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Bully Pulpit

The term "bully pulpit" stems from President Theodore Roosevelt's reference to the White House as a "bully pulpit," meaning a terrific platform from which to persuasively advocate an agenda. Roosevelt often used the word "bully" as an adjective meaning superb/wonderful. The Bully Pulpit features news, reasoned discourse, opinion and some humor.

Thursday, August 28, 2008

Dems getting nervous about the Temple of O

(By Ed Morrissey, Hot Air) - Politico reports that “senior Democratic officials” have had second thoughts about the wisdom of the scope, scale, and setting for tonight’s Barack Obama speech at Invesco Field. The Greek temple set design appears to have been the last straw, and they now worry about the “rock star” impression that this will leave with American voters who increasingly see Obama as a fad and not a serious candidate. Democrats failed to foresee this despite nominating their least qualified and experienced candidate in decades, if not in their entire history...

1 Comments:

Anonymous Peggy Noonan said...

From The Wall Street Journal:

The general thinking among thinking journalists, as opposed to journalists who merely follow the journalistic line of the day, is that the change of venue Thursday night to Invesco Field, and the huge, open air Obama acceptance speech is…one of the biggest and possibly craziest gambles of this or any other presidential campaign of the modern era. Everyone can define what can go wrong, and no one can quite define what "great move" would look like. It has every possibility of looking like a Nuremberg rally; it has too many variables to guarantee a good tv picture; the set, the Athenian columns, looks hokey; big crowds can get in the way of subtle oratory. My own added thought is that speeches are delicate; they're words in the air, and when you've got a ceiling the words can sort of go up to that ceiling and come back down again. But words said into an open air stadium…can just get lost in echoes, and misheard phrases. People working the technical end of the event are talking about poor coordination, unclear planning, and a Democratic National Committee that just doesn't seem capable of decisive and sophisticated thinking. So: this all does seem very much a gamble. At a Time magazine event Wednesday afternoon, Obama campaign manager David Plouffe suggested the power of the stadium event is in this: it's meant to be a metaphor for the openness and inclusiveness that has marked the Obama campaign. Open stadium, 60,000 people – "we're opening this up to average Americans." We'll see. In my experience when political professionals start talking metaphors there's usually good reason to get nervous. (Questions: how many of the 60,000 will be Coloradans? Are a lot of the tickets going to out of staters? Are they paying for tickets? Is the Mile High event actually a fundraiser? What's the top ticket going for?)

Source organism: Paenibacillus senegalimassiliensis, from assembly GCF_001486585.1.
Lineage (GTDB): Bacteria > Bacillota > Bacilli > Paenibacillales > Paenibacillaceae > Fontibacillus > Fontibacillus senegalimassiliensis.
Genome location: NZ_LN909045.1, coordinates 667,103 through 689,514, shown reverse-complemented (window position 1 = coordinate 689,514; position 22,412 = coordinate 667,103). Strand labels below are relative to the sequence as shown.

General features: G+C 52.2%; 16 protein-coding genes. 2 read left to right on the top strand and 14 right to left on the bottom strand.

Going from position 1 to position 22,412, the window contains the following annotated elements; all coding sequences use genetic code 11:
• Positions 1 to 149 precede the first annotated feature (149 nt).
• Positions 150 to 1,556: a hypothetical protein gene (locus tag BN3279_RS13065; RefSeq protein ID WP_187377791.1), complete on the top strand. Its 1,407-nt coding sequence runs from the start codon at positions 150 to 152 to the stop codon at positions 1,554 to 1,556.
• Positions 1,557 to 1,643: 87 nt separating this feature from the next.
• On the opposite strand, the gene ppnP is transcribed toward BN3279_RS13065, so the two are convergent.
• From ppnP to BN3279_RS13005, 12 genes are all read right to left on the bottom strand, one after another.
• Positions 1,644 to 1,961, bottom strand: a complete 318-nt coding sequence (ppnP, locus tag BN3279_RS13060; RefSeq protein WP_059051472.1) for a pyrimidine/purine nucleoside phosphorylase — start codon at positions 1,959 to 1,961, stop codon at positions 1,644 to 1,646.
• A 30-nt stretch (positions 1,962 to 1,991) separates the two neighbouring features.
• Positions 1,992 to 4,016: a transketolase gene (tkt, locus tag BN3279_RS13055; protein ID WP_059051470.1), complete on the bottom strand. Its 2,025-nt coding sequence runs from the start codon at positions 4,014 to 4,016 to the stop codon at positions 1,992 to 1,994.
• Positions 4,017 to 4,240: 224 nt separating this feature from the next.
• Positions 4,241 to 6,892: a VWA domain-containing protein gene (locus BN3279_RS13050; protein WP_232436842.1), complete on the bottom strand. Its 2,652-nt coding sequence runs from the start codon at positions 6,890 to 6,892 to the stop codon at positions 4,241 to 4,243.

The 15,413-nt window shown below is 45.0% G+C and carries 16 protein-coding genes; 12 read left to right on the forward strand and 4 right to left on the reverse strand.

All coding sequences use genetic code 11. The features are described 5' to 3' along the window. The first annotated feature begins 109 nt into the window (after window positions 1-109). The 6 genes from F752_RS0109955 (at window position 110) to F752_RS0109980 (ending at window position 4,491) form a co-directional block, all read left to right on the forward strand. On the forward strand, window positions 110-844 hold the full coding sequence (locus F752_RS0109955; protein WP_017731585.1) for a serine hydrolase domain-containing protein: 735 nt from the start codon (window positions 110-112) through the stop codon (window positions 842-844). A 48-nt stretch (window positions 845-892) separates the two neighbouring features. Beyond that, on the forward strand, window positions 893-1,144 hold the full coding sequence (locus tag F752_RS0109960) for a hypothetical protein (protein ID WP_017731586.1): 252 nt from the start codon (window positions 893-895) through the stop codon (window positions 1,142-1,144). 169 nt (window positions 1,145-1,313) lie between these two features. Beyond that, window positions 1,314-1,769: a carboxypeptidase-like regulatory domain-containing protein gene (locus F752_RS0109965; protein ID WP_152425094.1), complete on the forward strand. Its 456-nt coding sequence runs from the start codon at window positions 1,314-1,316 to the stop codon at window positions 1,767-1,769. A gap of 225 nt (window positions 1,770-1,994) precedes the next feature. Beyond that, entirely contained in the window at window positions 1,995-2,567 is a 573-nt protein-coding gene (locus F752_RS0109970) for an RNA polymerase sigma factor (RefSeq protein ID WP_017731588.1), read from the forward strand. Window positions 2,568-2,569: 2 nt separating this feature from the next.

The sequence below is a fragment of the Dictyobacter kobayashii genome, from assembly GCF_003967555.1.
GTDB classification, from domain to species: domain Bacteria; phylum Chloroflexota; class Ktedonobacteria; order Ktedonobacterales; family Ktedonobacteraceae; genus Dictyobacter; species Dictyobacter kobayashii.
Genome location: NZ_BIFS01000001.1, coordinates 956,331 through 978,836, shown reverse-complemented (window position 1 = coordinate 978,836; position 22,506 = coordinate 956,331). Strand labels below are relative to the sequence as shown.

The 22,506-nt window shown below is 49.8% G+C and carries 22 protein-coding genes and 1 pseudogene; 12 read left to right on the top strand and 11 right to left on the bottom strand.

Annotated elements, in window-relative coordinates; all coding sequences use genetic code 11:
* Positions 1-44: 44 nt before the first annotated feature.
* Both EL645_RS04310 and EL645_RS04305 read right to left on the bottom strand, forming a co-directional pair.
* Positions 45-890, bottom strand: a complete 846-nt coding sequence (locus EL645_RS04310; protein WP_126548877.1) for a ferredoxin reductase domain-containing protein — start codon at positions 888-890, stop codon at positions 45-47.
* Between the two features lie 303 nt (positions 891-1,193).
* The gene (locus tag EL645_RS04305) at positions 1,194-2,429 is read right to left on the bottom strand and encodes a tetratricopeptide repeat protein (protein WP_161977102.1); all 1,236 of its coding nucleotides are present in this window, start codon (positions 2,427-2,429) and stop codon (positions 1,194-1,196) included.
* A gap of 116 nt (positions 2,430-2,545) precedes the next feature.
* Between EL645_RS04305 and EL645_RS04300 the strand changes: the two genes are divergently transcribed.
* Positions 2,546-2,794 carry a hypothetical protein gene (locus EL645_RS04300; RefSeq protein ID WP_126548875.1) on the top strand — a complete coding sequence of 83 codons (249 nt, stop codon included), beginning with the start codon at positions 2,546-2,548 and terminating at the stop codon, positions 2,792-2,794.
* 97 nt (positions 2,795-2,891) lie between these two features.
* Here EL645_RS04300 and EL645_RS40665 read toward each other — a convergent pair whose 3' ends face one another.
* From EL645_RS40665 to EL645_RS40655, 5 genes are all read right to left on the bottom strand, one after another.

Thursday, August 28, 2008 2:06:00 PM  

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